5. Shrine (Harlem). Ok, so this place is actually a jazz and world music live venue, but the ceiling is covered with record covers which looks rad. Among them all I actually spotted Men At Work's 'Business As Usual', which is probably one of the most boring record covers ever, but still made it up there. I guess on the strength of ‘Land Down Under’?

New Dub City have new single, ‘New World Order’, available now; it was produced by Ali MC and mixed by Wayne ‘Lotek’ Bennett.

Published in Electronic
Wednesday, 19 June 2013 14:52

Fear Factory: Revisiting The Machine

In 1995, Fear Factory released ‘Demanufacture’ and effectively rewrote the course of heavy metal history.

Yes, the band had released music beforehand, but it wasn't until 'Demanufacture' landed that Fear Factory hit full-stride. Its concoction of machine-gun riffage, industrial samples and bipolar shifts from throaty screams to gothic melodies remains influential 18 years later. Now, for the first time ever, Fear Factory are touring the record in its entirety, and their destination is Australia.

“Dino [Cazares] and I both feel that it was Australia that really embraced Fear Factory wholeheartedly from the very beginning,” vocalist Burton C. Bell says. “It was Australia that gave us our first silver album for 'Demanufacture' so we felt that Australia was the [place] to do it.”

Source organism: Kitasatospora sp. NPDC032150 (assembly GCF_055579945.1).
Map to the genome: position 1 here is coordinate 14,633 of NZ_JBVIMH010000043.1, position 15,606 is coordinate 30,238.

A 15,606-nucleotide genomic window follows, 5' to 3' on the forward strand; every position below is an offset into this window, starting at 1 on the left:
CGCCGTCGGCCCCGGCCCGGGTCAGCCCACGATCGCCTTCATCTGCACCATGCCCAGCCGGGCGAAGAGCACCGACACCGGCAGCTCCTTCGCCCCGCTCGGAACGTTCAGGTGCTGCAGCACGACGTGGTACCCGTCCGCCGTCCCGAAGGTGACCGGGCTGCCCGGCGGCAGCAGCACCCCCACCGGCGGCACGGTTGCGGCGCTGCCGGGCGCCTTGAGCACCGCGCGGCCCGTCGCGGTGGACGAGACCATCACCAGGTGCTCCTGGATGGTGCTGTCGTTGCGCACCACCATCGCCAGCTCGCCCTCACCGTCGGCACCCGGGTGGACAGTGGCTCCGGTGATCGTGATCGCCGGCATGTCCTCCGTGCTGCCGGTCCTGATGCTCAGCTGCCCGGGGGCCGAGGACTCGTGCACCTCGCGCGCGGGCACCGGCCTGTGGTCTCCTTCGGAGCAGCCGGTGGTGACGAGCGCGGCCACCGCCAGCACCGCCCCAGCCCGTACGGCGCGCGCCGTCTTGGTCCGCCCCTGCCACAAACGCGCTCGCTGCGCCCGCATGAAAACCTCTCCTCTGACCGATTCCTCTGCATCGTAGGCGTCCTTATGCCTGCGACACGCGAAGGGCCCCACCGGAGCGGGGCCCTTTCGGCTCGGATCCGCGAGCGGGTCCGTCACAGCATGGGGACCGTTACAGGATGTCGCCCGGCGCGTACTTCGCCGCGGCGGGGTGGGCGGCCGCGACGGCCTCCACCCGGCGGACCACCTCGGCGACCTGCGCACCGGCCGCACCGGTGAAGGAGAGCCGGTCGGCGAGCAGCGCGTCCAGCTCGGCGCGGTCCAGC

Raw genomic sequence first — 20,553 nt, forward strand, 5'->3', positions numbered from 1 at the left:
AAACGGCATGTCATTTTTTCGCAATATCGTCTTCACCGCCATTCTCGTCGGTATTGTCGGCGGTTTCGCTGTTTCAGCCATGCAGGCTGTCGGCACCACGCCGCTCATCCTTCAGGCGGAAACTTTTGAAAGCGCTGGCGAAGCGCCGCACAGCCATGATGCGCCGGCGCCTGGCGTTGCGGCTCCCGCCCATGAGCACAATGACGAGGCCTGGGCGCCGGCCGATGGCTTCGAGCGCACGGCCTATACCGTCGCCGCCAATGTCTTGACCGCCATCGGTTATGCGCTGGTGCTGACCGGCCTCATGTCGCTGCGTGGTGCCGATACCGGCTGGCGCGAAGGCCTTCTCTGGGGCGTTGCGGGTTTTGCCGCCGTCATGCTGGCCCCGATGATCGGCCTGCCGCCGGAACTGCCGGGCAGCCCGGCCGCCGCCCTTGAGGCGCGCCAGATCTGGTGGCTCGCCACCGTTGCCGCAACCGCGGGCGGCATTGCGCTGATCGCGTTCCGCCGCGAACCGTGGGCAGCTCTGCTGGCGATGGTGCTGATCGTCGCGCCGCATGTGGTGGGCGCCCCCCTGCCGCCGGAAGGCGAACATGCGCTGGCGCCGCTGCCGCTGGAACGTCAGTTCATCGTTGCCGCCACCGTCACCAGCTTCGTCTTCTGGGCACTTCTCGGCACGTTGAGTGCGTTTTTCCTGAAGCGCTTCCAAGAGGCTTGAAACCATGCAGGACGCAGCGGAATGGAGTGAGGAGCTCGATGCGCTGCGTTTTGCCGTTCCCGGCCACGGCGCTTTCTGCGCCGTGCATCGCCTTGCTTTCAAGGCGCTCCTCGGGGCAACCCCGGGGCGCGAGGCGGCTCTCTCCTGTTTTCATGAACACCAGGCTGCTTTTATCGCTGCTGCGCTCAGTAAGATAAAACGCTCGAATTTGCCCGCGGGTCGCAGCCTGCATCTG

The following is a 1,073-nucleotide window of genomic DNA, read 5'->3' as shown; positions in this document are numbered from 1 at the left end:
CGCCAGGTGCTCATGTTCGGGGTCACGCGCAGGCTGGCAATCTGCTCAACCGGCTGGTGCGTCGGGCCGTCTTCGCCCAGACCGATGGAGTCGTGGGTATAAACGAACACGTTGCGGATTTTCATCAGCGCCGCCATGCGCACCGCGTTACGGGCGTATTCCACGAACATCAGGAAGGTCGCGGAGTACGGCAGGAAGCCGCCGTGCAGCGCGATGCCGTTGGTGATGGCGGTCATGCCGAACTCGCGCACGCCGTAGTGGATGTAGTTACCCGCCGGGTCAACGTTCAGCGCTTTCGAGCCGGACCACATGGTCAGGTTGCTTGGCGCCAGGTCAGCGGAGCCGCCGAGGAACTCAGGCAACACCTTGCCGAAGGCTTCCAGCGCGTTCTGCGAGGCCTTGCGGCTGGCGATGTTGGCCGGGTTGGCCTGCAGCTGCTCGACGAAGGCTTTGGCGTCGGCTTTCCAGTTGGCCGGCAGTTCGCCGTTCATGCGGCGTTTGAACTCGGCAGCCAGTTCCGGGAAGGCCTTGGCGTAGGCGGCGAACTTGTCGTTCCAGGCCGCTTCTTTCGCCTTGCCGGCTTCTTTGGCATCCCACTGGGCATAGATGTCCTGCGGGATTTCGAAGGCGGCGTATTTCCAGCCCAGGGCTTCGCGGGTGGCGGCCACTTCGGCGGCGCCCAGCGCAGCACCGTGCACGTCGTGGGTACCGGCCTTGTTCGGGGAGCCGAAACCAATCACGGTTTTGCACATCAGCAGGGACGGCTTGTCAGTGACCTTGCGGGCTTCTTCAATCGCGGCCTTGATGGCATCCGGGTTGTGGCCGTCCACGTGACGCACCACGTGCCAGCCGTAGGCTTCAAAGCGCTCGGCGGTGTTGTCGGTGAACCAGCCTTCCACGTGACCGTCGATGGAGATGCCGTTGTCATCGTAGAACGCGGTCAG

Inspired by films like 'The Terminator' and 'RoboCop', perhaps what makes 'Demanufacture' such a seminal release is that it was the first of many concept albums about Burton's futuristic visions of man versus machine.

“I pulled the whole concept together after the record was done when I was asked to write what each song meant. The media was telling me to write what each song was about, [but] instead of writing what each song was about, I sat down and just created a story about this individual fighting against machines. The machine wasn't necessarily a physical machine –  it was a metaphor for the establishment.”

According to Burton, the ultra-aggressive nature of 'Demanufacture' was also inspired by a chaotic moment in time.

“When we started writing 'Demanufacture', it was during a really temperamental era in Los Angeles. It was during the Rodney King trial and subsequently the LA riots. You could feel the stress; you could feel the anger throughout the entire city and the tension was just unbelievable.”

Recording 'Demanufacture' wasn't all doom and gloom. There was also the chance encounter with Bon Jovi who was at the same studio.

“The Bon Jovi thing was funny because I remember a story where Rhys [Fulber, assistant producer] was out in the hallway on the phone and he saw this guy walking by, and he said, 'hey man, can you go grab me a sandwich'? And it was Bon Jovi!”

Fear Factory plays 'Demanufacture' at The Tivoli Thursday July 4.

Published in Rock
Wednesday, 19 June 2013 14:42

Seja: Wired

With more than a decade of experience across multiple bands, Seja is finally ready to take on the world on her own.

The Brisbane synth artist may be recognised from her work with Regurgitator and Sekiden, but with one solo album already to her name, Seja has shaken the stage fright that plagued her in her early years.

“When I first started in Sekiden I was just a kid, I was terrified of everything and a painfully shy kid. I remember before we played a show I was mortified that we would have to play live, I would just stare at my fingers. I definitely feel like I've become more confident as a performer.”

Her debut album, ‘We Have Secrets But Nobody Cares’, was a more personal affair, centred around vintage analogue synthesizers. But upcoming release ‘All Our Wires’ is set to go beyond the synth-centric sound.